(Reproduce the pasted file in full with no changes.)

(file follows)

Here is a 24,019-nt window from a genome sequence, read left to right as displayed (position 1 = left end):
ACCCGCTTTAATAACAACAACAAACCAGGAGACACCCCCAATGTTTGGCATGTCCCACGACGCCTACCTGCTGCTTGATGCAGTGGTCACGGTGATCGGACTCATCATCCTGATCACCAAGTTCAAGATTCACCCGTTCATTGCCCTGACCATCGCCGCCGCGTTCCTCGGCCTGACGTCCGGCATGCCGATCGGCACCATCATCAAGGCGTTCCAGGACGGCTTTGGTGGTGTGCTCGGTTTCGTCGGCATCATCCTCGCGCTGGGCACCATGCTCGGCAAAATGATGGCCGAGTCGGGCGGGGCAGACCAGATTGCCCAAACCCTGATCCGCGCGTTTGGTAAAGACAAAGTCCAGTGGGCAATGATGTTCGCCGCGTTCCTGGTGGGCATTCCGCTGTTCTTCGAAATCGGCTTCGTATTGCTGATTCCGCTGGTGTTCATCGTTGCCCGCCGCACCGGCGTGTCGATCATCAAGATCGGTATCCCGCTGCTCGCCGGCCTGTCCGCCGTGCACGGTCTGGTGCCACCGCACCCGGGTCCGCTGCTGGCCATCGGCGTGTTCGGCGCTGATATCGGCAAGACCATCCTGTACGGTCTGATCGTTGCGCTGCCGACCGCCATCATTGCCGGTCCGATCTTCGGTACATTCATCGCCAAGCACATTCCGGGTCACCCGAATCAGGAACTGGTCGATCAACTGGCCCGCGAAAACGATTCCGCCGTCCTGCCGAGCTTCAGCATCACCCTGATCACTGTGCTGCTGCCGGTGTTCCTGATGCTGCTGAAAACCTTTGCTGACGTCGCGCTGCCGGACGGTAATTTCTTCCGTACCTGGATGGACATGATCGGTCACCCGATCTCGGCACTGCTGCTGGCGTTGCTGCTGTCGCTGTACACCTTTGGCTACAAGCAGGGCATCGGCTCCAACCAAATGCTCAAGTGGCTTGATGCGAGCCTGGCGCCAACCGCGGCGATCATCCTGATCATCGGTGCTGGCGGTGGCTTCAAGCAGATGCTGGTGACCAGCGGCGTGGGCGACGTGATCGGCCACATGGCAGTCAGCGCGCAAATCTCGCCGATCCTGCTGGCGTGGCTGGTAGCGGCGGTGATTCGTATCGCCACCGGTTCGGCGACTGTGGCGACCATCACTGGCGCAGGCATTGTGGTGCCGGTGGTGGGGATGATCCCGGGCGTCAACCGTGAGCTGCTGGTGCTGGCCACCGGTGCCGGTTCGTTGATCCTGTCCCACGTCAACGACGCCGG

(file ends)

Here is a 24,019-nt window from a genome sequence, read left to right as displayed (position 1 = left end):
ACCCGCTTTAATAACAACAACAAACCAGGAGACACCCCCAATGTTTGGCATGTCCCACGACGCCTACCTGCTGCTTGATGCAGTGGTCACGGTGATCGGACTCATCATCCTGATCACCAAGTTCAAGATTCACCCGTTCATTGCCCTGACCATCGCCGCCGCGTTCCTCGGCCTGACGTCCGGCATGCCGATCGGCACCATCATCAAGGCGTTCCAGGACGGCTTTGGTGGTGTGCTCGGTTTCGTCGGCATCATCCTCGCGCTGGGCACCATGCTCGGCAAAATGATGGCCGAGTCGGGCGGGGCAGACCAGATTGCCCAAACCCTGATCCGCGCGTTTGGTAAAGACAAAGTCCAGTGGGCAATGATGTTCGCCGCGTTCCTGGTGGGCATTCCGCTGTTCTTCGAAATCGGCTTCGTATTGCTGATTCCGCTGGTGTTCATCGTTGCCCGCCGCACCGGCGTGTCGATCATCAAGATCGGTATCCCGCTGCTCGCCGGCCTGTCCGCCGTGCACGGTCTGGTGCCACCGCACCCGGGTCCGCTGCTGGCCATCGGCGTGTTCGGCGCTGATATCGGCAAGACCATCCTGTACGGTCTGATCGTTGCGCTGCCGACCGCCATCATTGCCGGTCCGATCTTCGGTACATTCATCGCCAAGCACATTCCGGGTCACCCGAATCAGGAACTGGTCGATCAACTGGCCCGCGAAAACGATTCCGCCGTCCTGCCGAGCTTCAGCATCACCCTGATCACTGTGCTGCTGCCGGTGTTCCTGATGCTGCTGAAAACCTTTGCTGACGTCGCGCTGCCGGACGGTAATTTCTTCCGTACCTGGATGGACATGATCGGTCACCCGATCTCGGCACTGCTGCTGGCGTTGCTGCTGTCGCTGTACACCTTTGGCTACAAGCAGGGCATCGGCTCCAACCAAATGCTCAAGTGGCTTGATGCGAGCCTGGCGCCAACCGCGGCGATCATCCTGATCATCGGTGCTGGCGGTGGCTTCAAGCAGATGCTGGTGACCAGCGGCGTGGGCGACGTGATCGGCCACATGGCAGTCAGCGCGCAAATCTCGCCGATCCTGCTGGCGTGGCTGGTAGCGGCGGTGATTCGTATCGCCACCGGTTCGGCGACTGTGGCGACCATCACTGGCGCAGGCATTGTGGTGCCGGTGGTGGGGATGATCCCGGGCGTCAACCGTGAGCTGCTGGTGCTGGCCACCGGTGCCGGTTCGTTGATCCTGTCCCACGTCAACGACGCCGG